The Great Highland Famine
Hunger, Emigration and the Scottish Highlands in the Nineteenth Century
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This book is a major step forward in Highland historiography
Devine's history is total, sensitive and scholarly with something to say to anthropologists, sociologists and humanists as well as historians
Choice USA: A Current Review for College Libraries
About the Book
The Great Hunger in nineteenth-century Ireland was a major human tragedy of modern times. Almost a million perished and a further two million emigrated in the wake of potato blight and economic collapse. Acute famine also gripped the Scottish Highlands at the same time, causing misery, hardship and distress. The story of that lesser known human disaster is told in this prize-winning and internationally acclaimed book.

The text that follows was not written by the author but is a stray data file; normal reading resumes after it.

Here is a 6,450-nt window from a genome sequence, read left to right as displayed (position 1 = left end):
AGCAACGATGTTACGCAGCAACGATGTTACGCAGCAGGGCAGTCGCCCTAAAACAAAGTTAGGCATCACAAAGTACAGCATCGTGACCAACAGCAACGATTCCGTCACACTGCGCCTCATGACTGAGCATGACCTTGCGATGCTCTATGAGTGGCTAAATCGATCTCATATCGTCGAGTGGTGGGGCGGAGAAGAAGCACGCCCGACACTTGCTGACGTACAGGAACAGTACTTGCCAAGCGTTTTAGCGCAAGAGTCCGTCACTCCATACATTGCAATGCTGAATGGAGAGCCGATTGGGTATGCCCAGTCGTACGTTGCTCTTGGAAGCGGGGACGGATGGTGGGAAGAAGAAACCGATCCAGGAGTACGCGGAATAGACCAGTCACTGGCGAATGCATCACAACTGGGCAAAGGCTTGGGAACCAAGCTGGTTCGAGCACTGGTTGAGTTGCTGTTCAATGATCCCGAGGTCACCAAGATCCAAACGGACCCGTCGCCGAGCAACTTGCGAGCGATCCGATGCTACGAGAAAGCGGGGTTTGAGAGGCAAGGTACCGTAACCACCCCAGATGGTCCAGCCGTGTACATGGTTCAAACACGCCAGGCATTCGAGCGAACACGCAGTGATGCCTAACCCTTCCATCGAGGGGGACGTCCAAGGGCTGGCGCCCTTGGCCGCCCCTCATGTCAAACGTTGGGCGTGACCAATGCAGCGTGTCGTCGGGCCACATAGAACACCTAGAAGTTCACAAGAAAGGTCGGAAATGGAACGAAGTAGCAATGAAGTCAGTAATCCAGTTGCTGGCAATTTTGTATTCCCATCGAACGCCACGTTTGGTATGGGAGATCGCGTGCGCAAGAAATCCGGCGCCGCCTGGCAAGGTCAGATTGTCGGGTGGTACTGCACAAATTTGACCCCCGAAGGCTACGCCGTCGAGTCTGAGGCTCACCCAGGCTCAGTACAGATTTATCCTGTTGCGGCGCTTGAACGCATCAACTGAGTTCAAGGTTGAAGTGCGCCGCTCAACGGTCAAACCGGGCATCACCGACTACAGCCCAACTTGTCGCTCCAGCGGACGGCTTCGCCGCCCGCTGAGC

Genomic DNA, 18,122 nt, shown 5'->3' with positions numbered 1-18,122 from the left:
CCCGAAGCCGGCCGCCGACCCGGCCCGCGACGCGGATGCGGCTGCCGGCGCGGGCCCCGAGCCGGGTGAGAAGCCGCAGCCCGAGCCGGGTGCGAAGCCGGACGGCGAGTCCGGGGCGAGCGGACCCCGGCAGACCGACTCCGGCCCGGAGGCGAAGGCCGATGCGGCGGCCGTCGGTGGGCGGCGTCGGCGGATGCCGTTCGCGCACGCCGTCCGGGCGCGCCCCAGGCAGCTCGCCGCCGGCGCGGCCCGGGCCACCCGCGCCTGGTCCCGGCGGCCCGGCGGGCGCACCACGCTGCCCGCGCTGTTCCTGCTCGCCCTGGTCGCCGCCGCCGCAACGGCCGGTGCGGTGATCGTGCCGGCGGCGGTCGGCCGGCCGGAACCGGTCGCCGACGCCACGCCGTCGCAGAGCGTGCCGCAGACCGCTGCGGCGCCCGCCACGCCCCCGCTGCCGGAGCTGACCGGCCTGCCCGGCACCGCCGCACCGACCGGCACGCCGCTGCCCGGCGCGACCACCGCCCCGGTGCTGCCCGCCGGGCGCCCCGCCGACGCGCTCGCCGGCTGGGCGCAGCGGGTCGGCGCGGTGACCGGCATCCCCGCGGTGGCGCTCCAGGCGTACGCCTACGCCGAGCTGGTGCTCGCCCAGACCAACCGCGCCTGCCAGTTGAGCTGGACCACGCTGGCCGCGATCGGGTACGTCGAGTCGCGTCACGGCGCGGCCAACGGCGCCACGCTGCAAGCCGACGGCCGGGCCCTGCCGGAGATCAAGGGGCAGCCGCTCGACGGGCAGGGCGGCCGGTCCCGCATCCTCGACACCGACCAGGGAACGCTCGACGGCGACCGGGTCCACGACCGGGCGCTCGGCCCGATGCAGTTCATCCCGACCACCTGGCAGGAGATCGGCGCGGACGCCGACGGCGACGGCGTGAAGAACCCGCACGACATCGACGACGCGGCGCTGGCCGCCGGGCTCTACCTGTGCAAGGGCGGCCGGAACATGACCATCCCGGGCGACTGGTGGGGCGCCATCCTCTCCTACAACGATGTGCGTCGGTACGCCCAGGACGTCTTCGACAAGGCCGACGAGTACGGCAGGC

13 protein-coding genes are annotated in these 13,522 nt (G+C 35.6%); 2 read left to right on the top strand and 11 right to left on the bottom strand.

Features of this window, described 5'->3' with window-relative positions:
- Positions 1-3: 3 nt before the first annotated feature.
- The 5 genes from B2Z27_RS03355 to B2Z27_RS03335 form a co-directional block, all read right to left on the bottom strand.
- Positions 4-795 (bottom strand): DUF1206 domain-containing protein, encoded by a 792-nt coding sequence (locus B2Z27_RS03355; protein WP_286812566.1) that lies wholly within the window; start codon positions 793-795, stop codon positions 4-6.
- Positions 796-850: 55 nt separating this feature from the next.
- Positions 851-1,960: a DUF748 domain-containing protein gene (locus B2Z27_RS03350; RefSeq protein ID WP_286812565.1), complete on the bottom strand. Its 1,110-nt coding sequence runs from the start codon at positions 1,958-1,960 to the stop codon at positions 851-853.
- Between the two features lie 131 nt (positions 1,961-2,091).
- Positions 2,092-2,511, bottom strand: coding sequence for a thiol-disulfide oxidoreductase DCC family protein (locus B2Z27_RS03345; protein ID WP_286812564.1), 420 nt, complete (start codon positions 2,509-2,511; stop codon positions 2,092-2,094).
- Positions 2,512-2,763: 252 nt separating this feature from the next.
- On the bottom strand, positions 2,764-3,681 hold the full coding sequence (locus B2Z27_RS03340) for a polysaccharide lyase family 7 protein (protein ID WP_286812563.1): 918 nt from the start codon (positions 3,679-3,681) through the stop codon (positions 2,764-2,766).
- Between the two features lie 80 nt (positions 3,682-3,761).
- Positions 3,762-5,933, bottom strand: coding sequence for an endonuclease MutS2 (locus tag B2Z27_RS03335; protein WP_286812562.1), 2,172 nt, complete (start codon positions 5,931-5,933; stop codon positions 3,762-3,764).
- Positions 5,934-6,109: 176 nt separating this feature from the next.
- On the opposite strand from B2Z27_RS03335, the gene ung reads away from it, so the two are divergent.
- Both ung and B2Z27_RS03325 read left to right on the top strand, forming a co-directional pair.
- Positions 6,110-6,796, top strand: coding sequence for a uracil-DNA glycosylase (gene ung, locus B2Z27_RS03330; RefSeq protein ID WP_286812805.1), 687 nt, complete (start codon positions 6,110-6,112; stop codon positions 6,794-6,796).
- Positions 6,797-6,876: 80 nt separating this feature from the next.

The author describes the classic themes of highland and Scottish history, including the clearances, landlordism, crofting life, emigration and migration in a subtle and intricate reconstruction based on a wide range of sources. This book should appeal to all those with an interest in Scottish history, the emigration of Scottish people and the Highland Clearances.
Sir Tom Devine is the Sir William Fraser Professor Emeritus of Scottish History and Palaeography at the University of Edinburgh. He is the author or editor of more that forty books on Scottish historical studies and related fields. The only historian to be knighted by HM The Queen ‘for services to the study of Scottish history’, he has been described by The Times newspaper as ‘as close to a national bard as the nation has’.
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